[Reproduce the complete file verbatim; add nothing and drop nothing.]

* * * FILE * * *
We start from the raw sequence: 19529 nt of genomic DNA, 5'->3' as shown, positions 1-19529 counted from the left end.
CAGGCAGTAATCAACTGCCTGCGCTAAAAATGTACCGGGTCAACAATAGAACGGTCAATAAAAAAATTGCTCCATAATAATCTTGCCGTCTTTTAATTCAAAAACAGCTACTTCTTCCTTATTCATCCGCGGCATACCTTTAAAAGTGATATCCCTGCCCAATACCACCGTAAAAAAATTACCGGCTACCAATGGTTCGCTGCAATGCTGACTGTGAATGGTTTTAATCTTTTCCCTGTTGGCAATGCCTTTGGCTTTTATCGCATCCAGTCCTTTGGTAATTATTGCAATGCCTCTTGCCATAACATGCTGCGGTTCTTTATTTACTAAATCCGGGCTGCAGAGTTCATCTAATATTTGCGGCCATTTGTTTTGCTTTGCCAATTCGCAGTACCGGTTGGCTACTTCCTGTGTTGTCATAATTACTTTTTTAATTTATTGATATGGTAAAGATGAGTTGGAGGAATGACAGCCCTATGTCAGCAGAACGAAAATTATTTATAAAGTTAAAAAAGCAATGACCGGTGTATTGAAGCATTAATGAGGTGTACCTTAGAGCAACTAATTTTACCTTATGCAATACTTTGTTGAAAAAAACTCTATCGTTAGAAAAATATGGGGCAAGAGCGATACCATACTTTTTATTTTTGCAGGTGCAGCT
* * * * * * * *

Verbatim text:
We start from the raw sequence: 19529 nt of genomic DNA, 5'->3' as shown, positions 1-19529 counted from the left end.
CAGGCAGTAATCAACTGCCTGCGCTAAAAATGTACCGGGTCAACAATAGAACGGTCAATAAAAAAATTGCTCCATAATAATCTTGCCGTCTTTTAATTCAAAAACAGCTACTTCTTCCTTATTCATCCGCGGCATACCTTTAAAAGTGATATCCCTGCCCAATACCACCGTAAAAAAATTACCGGCTACCAATGGTTCGCTGCAATGCTGACTGTGAATGGTTTTAATCTTTTCCCTGTTGGCAATGCCTTTGGCTTTTATCGCATCCAGTCCTTTGGTAATTATTGCAATGCCTCTTGCCATAACATGCTGCGGTTCTTTATTTACTAAATCCGGGCTGCAGAGTTCATCTAATATTTGCGGCCATTTGTTTTGCTTTGCCAATTCGCAGTACCGGTTGGCTACTTCCTGTGTTGTCATAATTACTTTTTTAATTTATTGATATGGTAAAGATGAGTTGGAGGAATGACAGCCCTATGTCAGCAGAACGAAAATTATTTATAAAGTTAAAAAAGCAATGACCGGTGTATTGAAGCATTAATGAGGTGTACCTTAGAGCAACTAATTTTACCTTATGCAATACTTTGTTGAAAAAAACTCTATCGTTAGAAAAATATGGGGCAAGAGCGATACCATACTTTTTATTTTTGCAGGTGCAGCT